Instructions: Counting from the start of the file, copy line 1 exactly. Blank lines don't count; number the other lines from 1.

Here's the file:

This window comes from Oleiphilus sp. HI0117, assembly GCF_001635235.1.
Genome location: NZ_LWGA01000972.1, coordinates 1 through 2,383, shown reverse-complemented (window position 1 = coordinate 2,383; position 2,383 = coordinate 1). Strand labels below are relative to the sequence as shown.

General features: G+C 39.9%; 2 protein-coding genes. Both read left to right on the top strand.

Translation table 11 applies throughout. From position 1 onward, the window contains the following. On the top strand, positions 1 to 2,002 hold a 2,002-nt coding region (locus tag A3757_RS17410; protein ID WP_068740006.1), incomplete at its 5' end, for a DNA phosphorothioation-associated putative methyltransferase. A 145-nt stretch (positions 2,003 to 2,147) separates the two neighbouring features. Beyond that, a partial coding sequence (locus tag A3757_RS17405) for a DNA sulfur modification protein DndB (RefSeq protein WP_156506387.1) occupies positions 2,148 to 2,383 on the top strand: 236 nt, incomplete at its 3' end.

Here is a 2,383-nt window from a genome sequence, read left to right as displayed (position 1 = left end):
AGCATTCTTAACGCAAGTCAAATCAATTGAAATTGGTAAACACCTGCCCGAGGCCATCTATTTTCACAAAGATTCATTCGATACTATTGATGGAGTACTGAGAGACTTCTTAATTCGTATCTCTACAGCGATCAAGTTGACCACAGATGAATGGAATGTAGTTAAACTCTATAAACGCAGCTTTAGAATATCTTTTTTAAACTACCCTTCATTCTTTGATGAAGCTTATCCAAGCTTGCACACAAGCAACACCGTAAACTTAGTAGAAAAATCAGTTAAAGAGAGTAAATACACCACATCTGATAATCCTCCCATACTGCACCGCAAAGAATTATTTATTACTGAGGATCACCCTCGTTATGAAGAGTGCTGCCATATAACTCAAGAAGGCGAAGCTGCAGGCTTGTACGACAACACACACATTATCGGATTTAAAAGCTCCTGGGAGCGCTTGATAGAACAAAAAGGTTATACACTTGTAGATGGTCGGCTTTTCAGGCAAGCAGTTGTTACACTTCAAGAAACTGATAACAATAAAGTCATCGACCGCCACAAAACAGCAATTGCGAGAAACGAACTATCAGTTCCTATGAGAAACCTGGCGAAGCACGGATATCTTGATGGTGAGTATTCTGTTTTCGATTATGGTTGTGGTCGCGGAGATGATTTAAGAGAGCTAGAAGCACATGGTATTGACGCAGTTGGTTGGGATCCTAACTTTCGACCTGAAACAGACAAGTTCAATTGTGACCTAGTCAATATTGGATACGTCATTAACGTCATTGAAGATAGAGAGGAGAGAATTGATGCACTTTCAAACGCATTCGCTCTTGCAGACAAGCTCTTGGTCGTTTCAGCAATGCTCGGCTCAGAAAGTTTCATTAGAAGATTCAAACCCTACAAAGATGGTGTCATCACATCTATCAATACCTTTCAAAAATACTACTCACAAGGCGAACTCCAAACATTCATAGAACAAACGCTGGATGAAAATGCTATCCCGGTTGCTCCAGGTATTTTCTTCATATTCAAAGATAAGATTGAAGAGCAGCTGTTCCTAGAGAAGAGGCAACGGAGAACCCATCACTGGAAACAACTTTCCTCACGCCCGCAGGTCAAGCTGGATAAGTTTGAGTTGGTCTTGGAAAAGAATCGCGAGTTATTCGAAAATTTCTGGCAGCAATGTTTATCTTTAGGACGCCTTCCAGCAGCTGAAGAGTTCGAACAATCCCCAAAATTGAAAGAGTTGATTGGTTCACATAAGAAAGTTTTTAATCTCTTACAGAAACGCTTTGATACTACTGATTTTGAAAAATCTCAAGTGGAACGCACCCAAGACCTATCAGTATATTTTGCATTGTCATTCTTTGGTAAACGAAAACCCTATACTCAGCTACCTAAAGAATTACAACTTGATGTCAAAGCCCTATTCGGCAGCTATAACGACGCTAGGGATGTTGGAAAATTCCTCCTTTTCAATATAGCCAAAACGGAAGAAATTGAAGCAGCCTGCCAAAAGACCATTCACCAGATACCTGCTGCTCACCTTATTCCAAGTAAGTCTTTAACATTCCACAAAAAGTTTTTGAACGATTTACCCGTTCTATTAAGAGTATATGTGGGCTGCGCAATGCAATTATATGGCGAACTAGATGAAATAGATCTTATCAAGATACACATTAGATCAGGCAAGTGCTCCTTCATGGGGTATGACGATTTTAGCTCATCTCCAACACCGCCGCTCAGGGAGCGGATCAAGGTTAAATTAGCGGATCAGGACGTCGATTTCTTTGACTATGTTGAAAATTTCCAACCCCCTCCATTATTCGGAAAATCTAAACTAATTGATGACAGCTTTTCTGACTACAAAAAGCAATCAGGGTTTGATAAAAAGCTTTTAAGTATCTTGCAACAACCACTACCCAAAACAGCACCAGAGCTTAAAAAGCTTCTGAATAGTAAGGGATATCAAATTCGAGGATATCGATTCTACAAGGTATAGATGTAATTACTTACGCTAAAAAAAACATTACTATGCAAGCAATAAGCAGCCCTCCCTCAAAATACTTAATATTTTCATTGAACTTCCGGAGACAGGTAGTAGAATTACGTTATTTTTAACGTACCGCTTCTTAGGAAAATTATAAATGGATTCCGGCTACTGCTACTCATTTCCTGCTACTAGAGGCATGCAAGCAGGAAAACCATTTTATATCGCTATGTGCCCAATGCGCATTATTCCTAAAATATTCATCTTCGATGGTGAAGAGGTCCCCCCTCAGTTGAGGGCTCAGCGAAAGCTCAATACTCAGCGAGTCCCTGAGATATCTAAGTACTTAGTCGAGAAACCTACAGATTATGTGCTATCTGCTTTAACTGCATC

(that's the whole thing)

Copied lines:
This window comes from Oleiphilus sp. HI0117, assembly GCF_001635235.1.